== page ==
It’s a feat to be proud of. Four Indian students won third and fourth places in different categories in the Intel International Science and Engineering Fair 2001, to come home with Rs 5.52 lakh worth of dollars. Yash Joshi modified a bicycle pump to recycle household plastic scrap; Ruchira Bajpai lowered hyperglycemia with custard apple leaves, and Bharat Mhatre with Amit Sowani designed a pollution controller and fuel collector to control oil spills in the high seas. Bharat and Amit have applied for a patent for their product while companies like ongc, Chevron and l&t are evincing interest in developing their invention. CM Vilasrao Deshmukh is excited as three out of the four students are Mumbaikars. Says Avtar Saini, director, South Asia, Intel: "India’s future depends on the next generation’s science, math and technology skills. Intel isef helps students achieve their potential." Is the Maharashtra textbook board listening?
A Heady Nyx
Delhi’s night creatures are being lured to "surrender to the temptations of the dark". The latest hotspot to hit the cityscape is a night club suitably named after Nyx, Greek goddess of the night. Designed by Bijon Dasgupta, the high-profile art director of films like Hum Aapke Hain Kaun, Nyx is located at 32nd Milestone, where discotheque Fireball was before. Why Nyx now? "Fireball’s profile was younger, it was a high energy pop disco," says Rajeev Kapool, GM, 32nd Milestone. The new venue targets the 30-plus and lays equal stress on dining and dancing. "It will offer a fine dining experience, the best of international cuisine," promises Kapool. Another highlight will be the live band from South Africa. The 136-cover club is spread over three levels. The first level comprises a glass dance floor and a DJ console, the second has a bar, while the third houses a restaurant. The staff here wears outfits designed by Ritu Beri. The hangout will remain open six days a week with Monday as the day of rest. The best deal: there’ll be no cover charge.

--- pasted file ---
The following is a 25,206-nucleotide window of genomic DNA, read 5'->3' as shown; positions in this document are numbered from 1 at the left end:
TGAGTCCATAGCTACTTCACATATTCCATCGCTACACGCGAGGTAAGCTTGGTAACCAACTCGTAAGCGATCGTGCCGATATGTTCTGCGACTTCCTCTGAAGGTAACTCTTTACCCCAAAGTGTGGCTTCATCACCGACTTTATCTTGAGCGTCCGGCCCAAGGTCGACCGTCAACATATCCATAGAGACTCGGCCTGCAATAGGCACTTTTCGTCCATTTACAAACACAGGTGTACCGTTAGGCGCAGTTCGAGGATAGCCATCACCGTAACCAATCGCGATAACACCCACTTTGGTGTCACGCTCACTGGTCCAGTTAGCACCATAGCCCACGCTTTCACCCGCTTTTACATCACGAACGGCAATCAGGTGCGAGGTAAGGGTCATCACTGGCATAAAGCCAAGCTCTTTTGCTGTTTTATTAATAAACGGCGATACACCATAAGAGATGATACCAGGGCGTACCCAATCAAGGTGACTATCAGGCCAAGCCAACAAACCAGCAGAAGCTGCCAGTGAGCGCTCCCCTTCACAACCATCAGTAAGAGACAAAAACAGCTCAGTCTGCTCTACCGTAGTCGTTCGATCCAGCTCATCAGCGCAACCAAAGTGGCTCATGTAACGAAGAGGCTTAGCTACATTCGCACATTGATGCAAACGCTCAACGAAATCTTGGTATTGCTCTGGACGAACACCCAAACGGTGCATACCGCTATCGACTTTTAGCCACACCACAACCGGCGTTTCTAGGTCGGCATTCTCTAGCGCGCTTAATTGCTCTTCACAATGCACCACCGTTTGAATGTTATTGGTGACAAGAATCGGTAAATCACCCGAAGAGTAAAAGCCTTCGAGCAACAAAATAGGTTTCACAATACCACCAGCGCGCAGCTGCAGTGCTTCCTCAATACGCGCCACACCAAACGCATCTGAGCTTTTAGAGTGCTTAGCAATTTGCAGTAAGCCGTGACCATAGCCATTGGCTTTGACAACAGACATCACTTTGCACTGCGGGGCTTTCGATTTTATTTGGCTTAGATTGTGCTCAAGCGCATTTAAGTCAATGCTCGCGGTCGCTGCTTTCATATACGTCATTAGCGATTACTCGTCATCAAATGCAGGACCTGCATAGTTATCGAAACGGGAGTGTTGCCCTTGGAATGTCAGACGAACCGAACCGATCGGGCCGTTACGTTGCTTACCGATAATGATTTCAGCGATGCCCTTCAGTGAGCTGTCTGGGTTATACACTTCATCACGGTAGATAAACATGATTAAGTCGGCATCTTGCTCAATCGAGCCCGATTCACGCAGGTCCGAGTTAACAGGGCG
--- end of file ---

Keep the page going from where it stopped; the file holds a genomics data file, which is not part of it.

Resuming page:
Some Rail Fare
People used to seeing cobweb wall-hangings and paan-streaked grafitti on platform walls were in for a surprise at the New Delhi station this August 15. 24 fine and graphic artists, and photograhers from Bihar, UP and Delhi put up their works for Jijivisha (desire to live), a poster art and photo exhibition. The railways said no to sculptures, framed paintings and ‘explicit’ works which meant "they rejected more than 50 per cent of our works," says Sanjay Chaturvedi, the man behind the effort, "but the important thing is that they let it happen."
Naghma the ‘item’ rightly lends her gifts for an ‘item song’ in Priyadarshan’s latest film, Yeh Tera Ghar Yeh Mera Ghar, starring Sunil Shetty, Mahima Choudhary, Paresh Rawal and Saurabh Shukla. "Indian film songs have been moving out of the country to the Swiss Alps and other places," says Priyadarshan. "I wanted a number which was rooted right here, yet very different." And so this song captures the hardcore Maharashtrian custom of breaking a dangling pot of butter on Gokulashtami day. The song was shot over five days in Hyderabad. A human pyramid was especially exported from Mumbai. "The pot was hung some 38 ft above the ground," says the director. Naghma’s dance is "an expression of the thought process" of a character played by Mahima. The film itself is about middle-class tensions in big, bad Mumbai, nothing new.